Hartsfield-Jackson International Airport has increased its planning for severe weather and gained a “StormReady” designation from the National Weather Service.
Many cities and counties, as well as some universities, hospitals, malls, airports and attractions like Disney World have gotten the StormReady designation, which requires approval of a hazardous weather plan. More than 2,500 locations across the country are designated StormReady.
The program "is about public safety, understanding relationships," understanding hazards and being prepared, said National Weather Service meteorologist David Nadler. In Georgia, severe weather can include everything from snow or ice to flooding to thunderstorms and tornadoes.
The world’s busiest airport spent a year and a half on preparations to get the StormReady certification from the National Weather Service, according to Augustus Hudson, director of emergency management and communications for Hartsfield-Jackson. Much of the work was done by staff of the airport’s Centralized Command and Control Center, known as C4, which opened in 2009 with 24-hour operations.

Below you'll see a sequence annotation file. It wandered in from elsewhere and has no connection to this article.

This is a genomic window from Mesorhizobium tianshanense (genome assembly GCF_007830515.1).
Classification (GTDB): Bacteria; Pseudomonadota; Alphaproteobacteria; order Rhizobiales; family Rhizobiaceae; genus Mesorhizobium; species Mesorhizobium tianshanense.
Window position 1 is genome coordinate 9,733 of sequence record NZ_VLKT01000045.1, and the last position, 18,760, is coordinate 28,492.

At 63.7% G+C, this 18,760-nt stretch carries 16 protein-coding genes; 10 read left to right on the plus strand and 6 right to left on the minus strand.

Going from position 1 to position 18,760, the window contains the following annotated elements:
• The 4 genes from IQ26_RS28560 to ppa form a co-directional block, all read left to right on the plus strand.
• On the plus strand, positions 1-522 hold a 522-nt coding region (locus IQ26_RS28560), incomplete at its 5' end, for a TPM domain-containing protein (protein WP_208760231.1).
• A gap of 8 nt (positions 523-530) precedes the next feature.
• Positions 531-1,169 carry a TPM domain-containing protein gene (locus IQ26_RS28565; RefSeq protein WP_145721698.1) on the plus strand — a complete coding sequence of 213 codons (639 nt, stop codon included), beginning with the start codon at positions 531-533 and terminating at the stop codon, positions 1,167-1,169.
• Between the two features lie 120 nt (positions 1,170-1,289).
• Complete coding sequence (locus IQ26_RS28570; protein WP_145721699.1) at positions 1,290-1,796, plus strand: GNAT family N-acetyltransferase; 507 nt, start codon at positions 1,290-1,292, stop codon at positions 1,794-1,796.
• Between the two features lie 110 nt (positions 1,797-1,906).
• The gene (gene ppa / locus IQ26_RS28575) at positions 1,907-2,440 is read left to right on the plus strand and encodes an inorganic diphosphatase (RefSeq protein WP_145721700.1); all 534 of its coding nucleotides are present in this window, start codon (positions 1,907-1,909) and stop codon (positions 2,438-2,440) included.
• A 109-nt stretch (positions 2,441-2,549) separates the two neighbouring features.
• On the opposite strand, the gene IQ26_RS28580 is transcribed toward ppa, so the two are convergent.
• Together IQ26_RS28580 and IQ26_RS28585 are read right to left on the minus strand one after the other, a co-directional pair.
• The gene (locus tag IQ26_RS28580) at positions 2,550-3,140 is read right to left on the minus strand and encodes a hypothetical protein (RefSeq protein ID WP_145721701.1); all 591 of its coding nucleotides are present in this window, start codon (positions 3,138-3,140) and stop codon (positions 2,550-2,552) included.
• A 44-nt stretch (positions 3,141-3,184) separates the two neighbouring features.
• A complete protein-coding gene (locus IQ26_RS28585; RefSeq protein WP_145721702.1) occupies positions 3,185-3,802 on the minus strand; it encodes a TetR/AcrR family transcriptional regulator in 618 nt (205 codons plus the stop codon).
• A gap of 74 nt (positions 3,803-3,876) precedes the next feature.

“In the case of a tornado, for instance, the airport may have only a matter of seconds to respond,” notifying airlines and others to prepare, said Hartsfield-Jackson’s senior deputy general manager Michael Smith.
If necessary during a severe weather event, Hudson said the airport is prepared to move passengers to safe locations, such as restrooms or other interior spaces without windows.
In the skylight-topped atrium in the domestic terminal, for example, that might call for moving passengers into restaurants that aren't directly below the skylights. The airport is adding more windows through the concourses to introduce more light as part of its $6 billion modernization and expansion.
During storms like the one that swept through the area Tuesday evening, airport officials say they notified employees of the weather coming in. But there hasn’t been a severe weather event that has necessitated movement of passengers to sheltered locations in recent years, Hudson said.
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Credit: Stephen B. Morton for The Atlanta Journal Constitution